Industrial separations – primarily dominated by thermally driven distillation-based processes – consume 10-15% of the global energy production and emit more than 100 million tonnes of CO2 annually. Membrane technology, a 90% thermodynamically more energy-efficient than distillation processes, could be a desirable alternative with potentially lower energy consumption and lower carbon footprint. Industrial implementation of membrane technology, particularly for olefin/paraffin separations and hydrogen purification from syngas, remains challenging due to the substantially low mixed-gas selectivity of the currently available polymeric materials. Carbon molecular sieve (CMS) membranes – formed by high-temperature pyrolysis of solution-processable polymeric-based precursors at an oxygen-free atmosphere – have shown superior gas separation performance far beyond the polymeric upper bounds for many gas-pairs (e.g., CO2/CH4, N2/CH4). The ultimate goal of the research reported in this dissertation was to develop highly performing CMS membranes for industrially important but challenging gas separation applications (e.g., C2H4/C2H6, H2/CO2, etc.).
This work successfully introduced a promising approach to fine-tune the pore size distribution of CMS membranes through a systematic modification of the contortion sites of highly aromatic ladder polymer of intrinsic microporosity (PIM) precursors. CMS membranes derived from Trip(Me2)-TB – a precursor with large and thermally stable triptycene units – demonstrated unprecedented pure- and-mixed C2H4/C2H6 selectivities of 96 and 57, respectively, with relatively higher ethylene permeability than other CMS membranes. Similarly, CMS membranes derived from an alternative ladder PIM-based precursor, EA(Me2)-TB, also showed an outstanding performance for C2H4/C2H6 with a pure-gas selectivity up to 89 but with, however, low ethylene permeability of 0.35 barrer. Furthermore, CMS membranes derived from ladder CANAL-TB – a precursor with the smallest contortion site – exhibited superior pure- and-mixed H2/CO2 selectivities of 248 and 174, respectively, due to their tightly packed structure enabled by the lack of any shape-persistence unit such as triptycene.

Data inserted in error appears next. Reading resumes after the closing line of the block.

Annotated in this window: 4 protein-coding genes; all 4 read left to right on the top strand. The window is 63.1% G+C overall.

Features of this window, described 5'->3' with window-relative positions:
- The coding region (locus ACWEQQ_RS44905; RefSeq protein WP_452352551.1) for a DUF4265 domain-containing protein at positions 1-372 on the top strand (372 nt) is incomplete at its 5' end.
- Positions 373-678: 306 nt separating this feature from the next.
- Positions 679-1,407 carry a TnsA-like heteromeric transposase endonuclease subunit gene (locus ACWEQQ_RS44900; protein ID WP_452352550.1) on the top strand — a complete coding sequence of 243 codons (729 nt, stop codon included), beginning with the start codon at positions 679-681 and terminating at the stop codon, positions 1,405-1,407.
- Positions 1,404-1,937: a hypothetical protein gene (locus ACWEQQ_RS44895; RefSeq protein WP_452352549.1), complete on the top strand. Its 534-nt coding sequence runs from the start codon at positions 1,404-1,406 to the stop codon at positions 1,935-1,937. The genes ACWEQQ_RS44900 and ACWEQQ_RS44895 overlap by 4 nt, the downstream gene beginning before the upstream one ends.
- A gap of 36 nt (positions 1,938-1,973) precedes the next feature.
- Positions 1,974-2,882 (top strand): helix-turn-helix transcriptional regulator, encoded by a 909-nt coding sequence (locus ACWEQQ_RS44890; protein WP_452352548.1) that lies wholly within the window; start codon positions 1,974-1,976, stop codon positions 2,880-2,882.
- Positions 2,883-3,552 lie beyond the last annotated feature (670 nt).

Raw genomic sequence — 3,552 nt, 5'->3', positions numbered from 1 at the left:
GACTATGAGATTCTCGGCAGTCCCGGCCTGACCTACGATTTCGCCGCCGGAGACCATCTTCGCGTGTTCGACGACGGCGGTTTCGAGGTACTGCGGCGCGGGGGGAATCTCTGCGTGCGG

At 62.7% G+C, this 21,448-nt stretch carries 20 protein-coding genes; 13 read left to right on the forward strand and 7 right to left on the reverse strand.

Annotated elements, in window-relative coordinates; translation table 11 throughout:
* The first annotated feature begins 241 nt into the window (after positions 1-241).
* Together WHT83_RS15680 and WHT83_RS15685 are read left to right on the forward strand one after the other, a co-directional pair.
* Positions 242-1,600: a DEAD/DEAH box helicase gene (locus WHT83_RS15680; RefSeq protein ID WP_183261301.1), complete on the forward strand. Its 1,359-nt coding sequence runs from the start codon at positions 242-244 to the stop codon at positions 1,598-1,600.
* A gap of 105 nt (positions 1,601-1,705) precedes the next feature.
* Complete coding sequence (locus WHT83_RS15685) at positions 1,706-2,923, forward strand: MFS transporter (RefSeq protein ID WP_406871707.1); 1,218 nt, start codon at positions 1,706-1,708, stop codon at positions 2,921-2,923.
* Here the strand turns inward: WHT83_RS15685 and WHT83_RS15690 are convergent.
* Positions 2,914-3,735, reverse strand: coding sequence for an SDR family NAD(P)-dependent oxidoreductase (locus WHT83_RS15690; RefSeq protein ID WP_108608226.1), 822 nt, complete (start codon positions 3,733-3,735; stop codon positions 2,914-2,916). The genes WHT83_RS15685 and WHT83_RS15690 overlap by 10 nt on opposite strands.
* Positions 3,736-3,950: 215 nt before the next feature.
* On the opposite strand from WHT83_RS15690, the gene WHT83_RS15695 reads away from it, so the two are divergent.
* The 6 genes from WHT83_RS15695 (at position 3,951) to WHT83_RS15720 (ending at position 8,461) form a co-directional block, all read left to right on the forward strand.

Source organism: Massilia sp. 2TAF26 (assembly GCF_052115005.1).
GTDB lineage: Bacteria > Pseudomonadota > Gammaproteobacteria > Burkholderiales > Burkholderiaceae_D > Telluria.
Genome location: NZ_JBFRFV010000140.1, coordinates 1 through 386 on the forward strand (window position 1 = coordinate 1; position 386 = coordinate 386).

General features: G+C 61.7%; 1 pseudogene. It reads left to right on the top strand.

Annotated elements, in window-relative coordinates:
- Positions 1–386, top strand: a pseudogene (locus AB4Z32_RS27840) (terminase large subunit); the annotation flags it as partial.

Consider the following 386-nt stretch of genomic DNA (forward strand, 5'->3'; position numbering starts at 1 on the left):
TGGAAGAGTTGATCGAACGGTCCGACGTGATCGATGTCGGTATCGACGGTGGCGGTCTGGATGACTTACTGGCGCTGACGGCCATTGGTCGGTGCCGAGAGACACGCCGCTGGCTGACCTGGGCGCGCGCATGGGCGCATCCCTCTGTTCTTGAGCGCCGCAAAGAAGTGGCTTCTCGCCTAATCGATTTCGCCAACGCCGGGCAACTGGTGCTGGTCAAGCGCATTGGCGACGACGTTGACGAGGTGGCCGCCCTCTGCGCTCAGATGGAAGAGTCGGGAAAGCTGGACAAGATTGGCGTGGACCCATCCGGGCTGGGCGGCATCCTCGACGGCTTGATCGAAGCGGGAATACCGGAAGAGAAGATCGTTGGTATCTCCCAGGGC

CMS membranes fabricated in this work also showed promising gas separation performance for many other important energy-intensive industrial applications, including CO2/CH4, O2/N2, N2/CH4, H2/CH4, etc. In summary, this dissertation frameworks a facile and effective approach to obtaining CMS membranes with exceptional gas separation performance by rational design of the contortion sites of intrinsically microporous ladder polymer-based precursors.
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